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What to consider in purchasing a Yamaha U1? #2895365 09/28/19 10:50 PM
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From the Alps Offline OP
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Hi PianoWorld!

I have been playing for over a year now, and am looking at buying a U1.

I just have some questions. What is a reasonable price to pay for a used U1 in or around Toronto (like within a couple hour drive of Toronto)?

I don't want to buy a new one. I am open to buying a used one from a dealer or a private seller (e.g. on Kijiji).

Are there certain guidelines, for example, I shouldn't probably buy one older than a certain date? Will different U1's sound different? Will they eventually sound similar? Should I avoid those made in Indonesia?

Should I be concerned about a U1 that hasn't been played for a couple of years? After how many years of lack of use should I be concerned?

Thanks!

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Re: What to consider in purchasing a Yamaha U1? [Re: From the Alps] #2896186 10/01/19 02:01 PM
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Any reason you are only considering a Yamaha U1?


Justin Johnson
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Re: What to consider in purchasing a Yamaha U1? [Re: From the Alps] #2896189 10/01/19 02:34 PM
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The biggest issues with Yamahas are wear and broken butt spring loops, so newer is better.


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Re: What to consider in purchasing a Yamaha U1? [Re: BDB] #2896191 10/01/19 02:42 PM
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Originally Posted by BDB
The biggest issues with Yamahas are wear and broken butt spring loops, so newer is better.


Sorry, I must amend my original post. After doing more reading, it seems like used U1's that are not very old are hard to come by.

So if it is advisable to buy a new one, then I will do that.

Originally Posted by Geusey
Any reason you are only considering a Yamaha U1?

I just thought it was the most recommended piano in my price range (10k $CAD max).

I am open to other pianos if you think that is a good idea.

Thanks for the replies!

Re: What to consider in purchasing a Yamaha U1? [Re: From the Alps] #2896197 10/01/19 02:57 PM
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It’s hard to guess at what might be a reasonable price for a used Yamaha U1 in your area:
- prices of both new and used pianos vary from area to area depending upon supply and demand
- private sellers who think their piano is in excellent condition may hope to make a profit from the sale and will price accordingly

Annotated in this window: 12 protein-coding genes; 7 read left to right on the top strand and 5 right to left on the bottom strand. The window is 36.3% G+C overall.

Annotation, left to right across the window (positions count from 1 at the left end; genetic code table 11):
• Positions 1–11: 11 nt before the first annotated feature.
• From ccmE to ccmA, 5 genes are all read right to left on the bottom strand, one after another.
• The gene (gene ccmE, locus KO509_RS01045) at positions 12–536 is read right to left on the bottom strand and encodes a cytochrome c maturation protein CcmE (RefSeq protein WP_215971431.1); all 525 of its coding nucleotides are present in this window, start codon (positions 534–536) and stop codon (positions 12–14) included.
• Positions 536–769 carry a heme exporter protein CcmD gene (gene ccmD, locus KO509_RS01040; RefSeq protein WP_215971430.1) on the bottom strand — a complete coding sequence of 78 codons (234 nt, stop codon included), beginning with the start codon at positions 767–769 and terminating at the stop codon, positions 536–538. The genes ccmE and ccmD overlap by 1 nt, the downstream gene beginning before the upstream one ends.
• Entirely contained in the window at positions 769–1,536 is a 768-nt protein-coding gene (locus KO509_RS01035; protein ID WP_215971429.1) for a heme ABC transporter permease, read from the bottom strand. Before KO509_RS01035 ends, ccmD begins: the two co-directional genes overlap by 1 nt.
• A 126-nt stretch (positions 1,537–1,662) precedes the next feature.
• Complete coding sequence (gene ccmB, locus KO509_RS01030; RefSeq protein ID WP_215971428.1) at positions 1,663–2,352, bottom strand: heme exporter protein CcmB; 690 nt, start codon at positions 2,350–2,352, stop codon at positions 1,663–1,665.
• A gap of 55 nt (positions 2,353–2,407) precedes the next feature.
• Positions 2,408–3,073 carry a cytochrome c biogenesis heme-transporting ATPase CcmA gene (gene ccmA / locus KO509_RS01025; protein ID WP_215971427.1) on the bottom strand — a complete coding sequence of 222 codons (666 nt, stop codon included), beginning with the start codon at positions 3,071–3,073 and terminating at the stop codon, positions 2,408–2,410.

- private sellers may have personal reasons or circumstances that require a quick sale and may price accordingly
- some private sellers (I hesitate to say “many”) will claim that their piano is in excellent condition without having any idea of what that means or whether or not it is factual
- one may pay more buying a used piano from a dealer, but if the dealer is a reputable one, s/he may offer an instrument that is better prepared for sale than one sold by a private seller.
- some dealers may offer free delivery and a free in-home tuning after the piano has acclimated to its new surroundings, although that may be more common in the sale of a new piano than in the sale of a used instrument
- private sellers rarely – if ever – offer to cover the cost of delivery, so that cost must be added to the sale price of the instrument
- delivery prices vary widely depending upon distance, difficulty of the destination (stairs, awkward corners, etc.) and even upon the various companies themselves.

In the case of a private sale, once you have found a piano whose tone and touch you like, it is almost imperative that you have the piano inspected for any potential areas of future problems by a piano technician.
Some dealers may be amenable to a technicican not connect with the store to do an inspection; some may not.

There are a lot of factors to consider; buying a piano, new or used, is not usually a quick undertaking if done properly.

Regards,


BruceD
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Re: What to consider in purchasing a Yamaha U1? [Re: BruceD] #2896206 10/01/19 03:24 PM
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Originally Posted by BruceD
It’s hard to guess at what might be a reasonable price for a used Yamaha U1 in your area:
- prices of both new and used pianos vary from area to area depending upon supply and demand
- private sellers who think their piano is in excellent condition may hope to make a profit from the sale and will price accordingly
- private sellers may have personal reasons or circumstances that require a quick sale and may price accordingly
- some private sellers (I hesitate to say “many”) will claim that their piano is in excellent condition without having any idea of what that means or whether or not it is factual
- one may pay more buying a used piano from a dealer, but if the dealer is a reputable one, s/he may offer an instrument that is better prepared for sale than one sold by a private seller.